Imagen del editor

Mark Twain Remembers: A Novel

Hauser, Thomas

23 valoraciones por Goodreads
ISBN 10: 1569801541 / ISBN 13: 9781569801543
Editorial: Barricade Books Inc, Fort Lee, New Jersey, U.S.A., 1999
Usado Condición: Fine Encuadernación de tapa dura
Librería: H.S. Bailey (Fort Myers, FL, Estados Unidos de America)

Librería en AbeBooks desde: 6 de marzo de 2012

Cantidad: 1

Comprar usado
Precio: EUR 7,01 Convertir moneda
Gastos de envío: EUR 4,25 A Estados Unidos de America Destinos, gastos y plazos de envío
Añadir al carrito

Descripción

complete number line - 1st printing therefore 1st edition. N° de ref. de la librería BX-387

Hacer una pregunta a la librería

Detalles bibliográficos

Título: Mark Twain Remembers: A Novel

Editorial: Barricade Books Inc, Fort Lee, New Jersey, U.S.A.

Año de publicación: 1999

Encuadernación: Hardcover

Condición del libro:Fine

Condición de la sobrecubierta: Fine

Edición: 1st Edition

Acerca de

Sinopsis:

Veteran novelist (The Hawthorne Group) and biographer (Muhammad Ali and Company) Hauser has "commingled Mark Twain's words and ideas of my own" in this witty, elegiac novel. When it opens in 1910, Twain, believing his death is near, remembers a chain of events that changed his life. In the spring of 1856, 20-year-old Samuel Langhorne Clemens surveys his spotty work history, and decides to travel. Aiming for California, he makes his way to Saint Joseph, Mo., where he boards an overland stage. After two days, he stops at a small town, where he first encounters Hiram Kane, an enterprising freed slave who's promoting an act where, for a nickel, white men can punch Bones, a "nigger" who's guaranteed not to hit back. Kane's cruel character leaves a strong impression on Twain, who is "part fascinated and part revulsed." Low on money, Twain decides to stay awhile in his next stop, a friendly town in northwestern Kansas. Soon he is aware that "Bleeding Kansas" is abroil with the question of slavery. Meeting Kane again, Twain learns the hard way that Bones is a skilled defensive fighter. Twain wins ownership of Bones in a poker game and wants to free him, but, discovering Bones has no prospects, he sets up a deal in which Bones fights and the proceeds are split 50-50. But a passionate liaison with beautiful woman rancher, and the suspenseful discovery of her betrayal, leaves Twain fearing that he must cancel the bout. Against the odds, they go ahead with the racially charged and exciting fight. A bittersweet ending perfectly caps this swift moral adventure. Succinct history lessons contextualize the tale, and the writing is so smooth it's impossible to tell which words are Twain's and which Hauser's. (Sept.) Copyright 1999 Reed Business Information, Inc.

From Kirkus Reviews:

In his first novel in eight years (The Hawthorne Group, 1991), the author of Muhammad Ali (1991) and other nonfiction draws heavily on his interest in boxing. Better known as a journalist than novelist, Hauser here creates an ostensible memoir by Mark Twain. The story opens with the 75-year-old author contemplating his own imminent death: ``This April will be my last.'' Inspired by the heavyweight championship fight between Jack Johnson and James Jeffries, Twain recalls an incident from his own youth that serves as the primary narrative. As a young man making his way west, he finds himself in Kansas just before the outset of the Civil War and becomes involved with a cynical, manipulative former-slave-turned-promoter, Hiram Kane (who bears an uncanny resemblance to real-life boxing figure Don King), and with Kanes own slave, an aging but gifted fighter known only as Bones. When young Sam Clemens cheats Kane out of his rights to Bones, the older man vows vengeance. Eventually, hell seek that revenge in a complicated scheme that plays upon young Sam's romantic streak and burgeoning hormonal drives. At the outset, Hauser warns, ``Throughout the manuscript I have commingled Mark Twain's words and ideas with my own.'' The result makes a queasy impact on the reader from the very first page. Hauser uses the benefit of a century's worth of hindsight to make his fictional Twain even more prescient than the real one. Regrettably, Hauser's Twain doesnt write as well as the original, and the novel is riddled with lengthy passages of history that read like a college textbookand with clichs that Twain would surely have eschewed. -- Copyright ©1999, Kirkus Associates, LP. All rights reserved.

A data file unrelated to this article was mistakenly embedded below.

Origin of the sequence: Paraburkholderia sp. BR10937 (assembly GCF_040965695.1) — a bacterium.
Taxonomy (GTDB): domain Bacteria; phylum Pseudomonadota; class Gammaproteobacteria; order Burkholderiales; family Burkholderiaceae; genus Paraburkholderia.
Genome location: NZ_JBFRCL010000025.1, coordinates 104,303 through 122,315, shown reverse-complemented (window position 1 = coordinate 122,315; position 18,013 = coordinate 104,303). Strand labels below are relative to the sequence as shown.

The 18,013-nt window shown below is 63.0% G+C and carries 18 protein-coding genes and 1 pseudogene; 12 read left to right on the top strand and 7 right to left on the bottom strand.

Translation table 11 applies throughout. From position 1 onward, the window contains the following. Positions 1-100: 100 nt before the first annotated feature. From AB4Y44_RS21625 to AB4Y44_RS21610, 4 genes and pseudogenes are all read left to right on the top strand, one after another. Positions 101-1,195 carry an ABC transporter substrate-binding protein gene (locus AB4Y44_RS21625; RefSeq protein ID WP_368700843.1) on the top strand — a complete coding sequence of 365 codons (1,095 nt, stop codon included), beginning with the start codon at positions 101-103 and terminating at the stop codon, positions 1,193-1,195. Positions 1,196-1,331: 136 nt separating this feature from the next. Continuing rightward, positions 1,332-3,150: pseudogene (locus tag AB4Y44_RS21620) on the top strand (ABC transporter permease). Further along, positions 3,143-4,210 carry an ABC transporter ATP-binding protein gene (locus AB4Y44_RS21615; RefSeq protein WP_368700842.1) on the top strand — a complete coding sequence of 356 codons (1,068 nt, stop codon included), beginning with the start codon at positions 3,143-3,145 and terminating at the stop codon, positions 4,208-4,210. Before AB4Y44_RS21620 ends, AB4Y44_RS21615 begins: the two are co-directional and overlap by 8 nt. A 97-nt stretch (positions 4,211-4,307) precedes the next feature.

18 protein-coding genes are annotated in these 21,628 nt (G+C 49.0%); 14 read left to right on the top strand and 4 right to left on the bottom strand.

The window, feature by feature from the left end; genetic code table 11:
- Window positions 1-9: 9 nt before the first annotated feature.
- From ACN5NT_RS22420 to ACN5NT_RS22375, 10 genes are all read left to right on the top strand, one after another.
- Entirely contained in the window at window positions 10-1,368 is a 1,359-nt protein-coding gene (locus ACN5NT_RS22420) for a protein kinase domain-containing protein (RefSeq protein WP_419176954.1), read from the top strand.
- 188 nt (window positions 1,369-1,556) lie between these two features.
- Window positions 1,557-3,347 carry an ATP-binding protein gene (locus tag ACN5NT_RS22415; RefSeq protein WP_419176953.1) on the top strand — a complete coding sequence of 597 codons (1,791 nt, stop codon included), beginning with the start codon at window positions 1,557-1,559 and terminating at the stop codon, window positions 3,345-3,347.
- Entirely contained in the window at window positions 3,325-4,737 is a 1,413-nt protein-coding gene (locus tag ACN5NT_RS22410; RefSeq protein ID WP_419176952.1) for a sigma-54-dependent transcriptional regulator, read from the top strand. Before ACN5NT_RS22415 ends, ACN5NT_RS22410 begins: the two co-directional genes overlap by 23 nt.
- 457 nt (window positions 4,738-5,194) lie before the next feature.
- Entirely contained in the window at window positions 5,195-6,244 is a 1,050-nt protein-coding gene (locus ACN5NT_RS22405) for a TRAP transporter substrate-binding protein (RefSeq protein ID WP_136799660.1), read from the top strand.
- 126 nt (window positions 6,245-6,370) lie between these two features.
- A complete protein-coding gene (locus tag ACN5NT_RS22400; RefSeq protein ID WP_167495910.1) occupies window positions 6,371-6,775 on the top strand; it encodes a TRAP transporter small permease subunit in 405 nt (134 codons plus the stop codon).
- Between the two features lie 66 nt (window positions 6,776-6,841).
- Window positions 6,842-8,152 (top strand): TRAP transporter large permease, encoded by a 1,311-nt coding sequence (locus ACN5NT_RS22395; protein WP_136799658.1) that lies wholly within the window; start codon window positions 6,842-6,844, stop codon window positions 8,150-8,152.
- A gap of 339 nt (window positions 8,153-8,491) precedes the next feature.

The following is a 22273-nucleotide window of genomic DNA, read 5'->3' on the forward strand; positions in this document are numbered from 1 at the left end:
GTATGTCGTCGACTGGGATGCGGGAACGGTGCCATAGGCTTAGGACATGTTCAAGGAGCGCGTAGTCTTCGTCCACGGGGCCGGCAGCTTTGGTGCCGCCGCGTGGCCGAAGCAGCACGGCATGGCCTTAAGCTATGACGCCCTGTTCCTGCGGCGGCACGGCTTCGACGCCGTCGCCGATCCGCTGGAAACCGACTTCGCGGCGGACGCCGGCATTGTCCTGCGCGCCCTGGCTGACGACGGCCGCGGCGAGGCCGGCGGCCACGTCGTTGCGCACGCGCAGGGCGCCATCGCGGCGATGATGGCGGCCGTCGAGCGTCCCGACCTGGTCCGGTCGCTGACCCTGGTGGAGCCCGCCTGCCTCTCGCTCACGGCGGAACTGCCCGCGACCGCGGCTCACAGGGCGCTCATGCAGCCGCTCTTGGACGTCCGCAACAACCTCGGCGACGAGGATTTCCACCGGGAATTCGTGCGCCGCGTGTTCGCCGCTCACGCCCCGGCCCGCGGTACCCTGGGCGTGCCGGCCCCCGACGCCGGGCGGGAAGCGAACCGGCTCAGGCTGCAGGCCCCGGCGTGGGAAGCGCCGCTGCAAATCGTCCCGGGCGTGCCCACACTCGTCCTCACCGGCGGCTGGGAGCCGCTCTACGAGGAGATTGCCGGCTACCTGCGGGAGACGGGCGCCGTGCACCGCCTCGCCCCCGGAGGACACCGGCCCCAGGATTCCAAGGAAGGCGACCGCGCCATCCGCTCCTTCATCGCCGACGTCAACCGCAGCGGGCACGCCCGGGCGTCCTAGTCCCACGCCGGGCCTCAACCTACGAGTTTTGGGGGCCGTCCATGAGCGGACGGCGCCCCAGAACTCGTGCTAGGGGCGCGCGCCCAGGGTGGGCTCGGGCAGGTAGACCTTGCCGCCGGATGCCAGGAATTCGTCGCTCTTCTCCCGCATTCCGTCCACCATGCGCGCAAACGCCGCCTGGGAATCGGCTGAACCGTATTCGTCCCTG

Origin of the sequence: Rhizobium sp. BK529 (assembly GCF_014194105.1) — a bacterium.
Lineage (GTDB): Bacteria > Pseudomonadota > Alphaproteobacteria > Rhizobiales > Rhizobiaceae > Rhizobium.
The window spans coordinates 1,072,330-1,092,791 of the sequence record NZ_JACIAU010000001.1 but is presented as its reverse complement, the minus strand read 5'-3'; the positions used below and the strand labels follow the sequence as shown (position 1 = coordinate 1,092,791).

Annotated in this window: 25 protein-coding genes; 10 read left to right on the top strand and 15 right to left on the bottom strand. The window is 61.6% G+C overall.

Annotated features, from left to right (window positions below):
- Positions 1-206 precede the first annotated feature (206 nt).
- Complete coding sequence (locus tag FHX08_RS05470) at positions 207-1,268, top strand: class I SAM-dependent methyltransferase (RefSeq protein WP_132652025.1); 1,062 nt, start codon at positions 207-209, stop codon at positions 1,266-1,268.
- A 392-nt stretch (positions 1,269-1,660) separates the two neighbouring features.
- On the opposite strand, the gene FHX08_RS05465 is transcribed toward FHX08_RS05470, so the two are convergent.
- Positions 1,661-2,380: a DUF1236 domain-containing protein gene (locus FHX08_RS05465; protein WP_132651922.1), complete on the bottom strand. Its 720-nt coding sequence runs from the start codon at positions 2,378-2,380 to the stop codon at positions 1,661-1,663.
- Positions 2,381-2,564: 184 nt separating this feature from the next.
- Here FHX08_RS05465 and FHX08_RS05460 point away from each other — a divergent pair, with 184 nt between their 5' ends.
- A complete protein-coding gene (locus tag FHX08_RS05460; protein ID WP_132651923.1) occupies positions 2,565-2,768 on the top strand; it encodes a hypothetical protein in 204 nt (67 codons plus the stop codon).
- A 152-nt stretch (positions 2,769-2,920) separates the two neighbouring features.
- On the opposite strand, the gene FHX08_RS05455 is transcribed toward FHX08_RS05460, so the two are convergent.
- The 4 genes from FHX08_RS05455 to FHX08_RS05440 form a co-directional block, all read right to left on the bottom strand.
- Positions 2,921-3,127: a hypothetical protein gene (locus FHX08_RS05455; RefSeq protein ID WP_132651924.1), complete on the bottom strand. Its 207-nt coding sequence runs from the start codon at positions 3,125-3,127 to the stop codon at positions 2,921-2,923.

"Sobre este título" puede pertenecer a otra edición de este libro.

Descripción de la librería

On line business only.

Ver la página web de la librería

Condiciones de venta:

We guarantee the condition of every book as it's described
on the Abebooks web sites. If you're dissatisfied with your
purchase (Incorrect Book/Not as Described/Damaged) or if the
order hasn't arrived, you're eligible for a refund within 30
days of the estimated delivery date. If you've changed your
mind about a book that you've ordered, please use the Ask
bookseller a question link to contact us and we'll respond
within 2 business days.

Howard S. Bailey
865 Bethany Ct. S.
Ft. Myers, Fl 33919
gr...

Más información
Condiciones de envío:

Shipping costs are based on books weighing 2.2 LB, or 1 KG. If your book order is heavy or oversized, we may contact you to let you know extra shipping is required.

Todos los libros de esta librería

Métodos de pago
aceptados por la librería

Visa Mastercard American Express Carte Bleue